My friend Dave McClure’s thoughtful and provocative post on the scaling of venture capital made me think. It definitely rubbed me the wrong way and I think I know why – because I don’t take it as a given that venture firms, by definition, should scale, whereas the premise of his post seems to be that we as an industry are failing by not doing what we are telling (and hopefully helping) our companies to do. I think this grossly simplifies what “venture capital” means and holds it to a false standard that isn’t helpful to building big, disruptive, awesome companies.
Entrepreneurs are the customers of the venture investor. A big difference between the VCs customers and those of, say, Dropbox, is that there is far greater heterogeneity among the VCs customers. While there are myriad use cases for Dropbox, the scope of product that satisfies those use cases is well-bounded. Not so among the VCs customers. The range of variability arising from different personalities, experience levels, competitive landscape, skills sets and team chemistry creates a need for what I’d classify as a “customized” product. It is more akin to a custom-made suit than a pair of athletic socks. It is not a game of portfolio diversification: it is a craft, with each company as its own discrete project warranting that level of attention, guidance and support. This, of course, presupposes that the venture investor actually adds value, versus the view that money is fungible and investors are undifferentiated.
I can’t speak for the entire industry but I can certainly speak to a sizable group of venture investors I know who definitely have a material positive impact upon the performance of their companies, and I certainly hope IA Ventures falls into this bucket as well. Because if money is really all that matters, then why is there a perceived hierarchy in the industry at all? Why should one firm’s historical performance or star partners give them an edge over anyone else? Answer: because it does matter. Great investors make a company more valuable by helping the team think strategically, recruit, react, problem solve, make difficult decisions and handle hard times. And it is this value that can sometimes lead a company to choose a lower offer from one partner they think can make the enterprise much more valuable than another. It actually can be rational to take the lower offer in the short term for a far greater payoff in the long term.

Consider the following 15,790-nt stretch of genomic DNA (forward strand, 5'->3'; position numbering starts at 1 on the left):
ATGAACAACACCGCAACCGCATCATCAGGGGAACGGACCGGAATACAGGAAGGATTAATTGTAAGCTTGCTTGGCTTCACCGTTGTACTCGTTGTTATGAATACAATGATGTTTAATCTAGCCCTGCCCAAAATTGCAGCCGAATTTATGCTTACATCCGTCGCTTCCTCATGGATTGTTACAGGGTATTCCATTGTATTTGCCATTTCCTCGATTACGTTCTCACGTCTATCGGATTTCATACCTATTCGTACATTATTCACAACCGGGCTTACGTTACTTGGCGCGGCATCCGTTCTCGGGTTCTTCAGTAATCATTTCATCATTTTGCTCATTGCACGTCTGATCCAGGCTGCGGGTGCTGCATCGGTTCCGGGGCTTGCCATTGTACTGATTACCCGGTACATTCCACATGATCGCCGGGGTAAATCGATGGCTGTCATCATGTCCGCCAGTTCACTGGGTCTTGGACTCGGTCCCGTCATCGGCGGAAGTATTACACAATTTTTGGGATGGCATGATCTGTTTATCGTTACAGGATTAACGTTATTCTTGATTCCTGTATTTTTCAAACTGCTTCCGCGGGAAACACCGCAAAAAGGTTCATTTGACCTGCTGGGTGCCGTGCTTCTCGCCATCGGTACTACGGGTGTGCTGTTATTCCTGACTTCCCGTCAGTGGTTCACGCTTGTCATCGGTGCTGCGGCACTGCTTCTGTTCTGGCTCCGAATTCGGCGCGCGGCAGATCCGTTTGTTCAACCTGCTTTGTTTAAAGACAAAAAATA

Investors like Dave play a hugely valuable role in the startup ecosystem and help lay the foundation for others who manage smaller, more focused portfolios and are able to invest a lot more capital and to spend a lot more time on a particular company. I do not believe the industry would be best served by all firms looking like 500 Startups. Venture investing is its own “attention economy.” There simply isn’t a way that a great partner’s attention can scale beyond a certain point, and then the question is whether or not providing a lot of attention to a smaller number of companies into whom one has invested larger dollars makes sense. I personally think it does and have built my business around this premise.
I believe firms like IA Ventures play a vital role in the company building process, just a different role than investors like 500 Startups. And I can assure you, we don’t scale well. I actually think scaling in venture capital has rapidly diminishing returns beyond a small number of investing professionals, when the weight of organization begins to place a tax on attention beyond what is spent working with companies and getting valuable input from one’s partners. This is why I respect firms like USV and Foundry who have a commitment to remaining small and working closely with their portfolio companies.
In sum, I applaud Dave and the transformational effect he has had on the seed stage investing scene. I think start-ups could definitely benefit from more firms like 500 Startups. However, I think it is a valuable but insufficient component of a robust venture capital industry. I fundamentally believe concentrated attention can be value accretive, but that this type of engagement doesn’t scale. So what – why does it have to?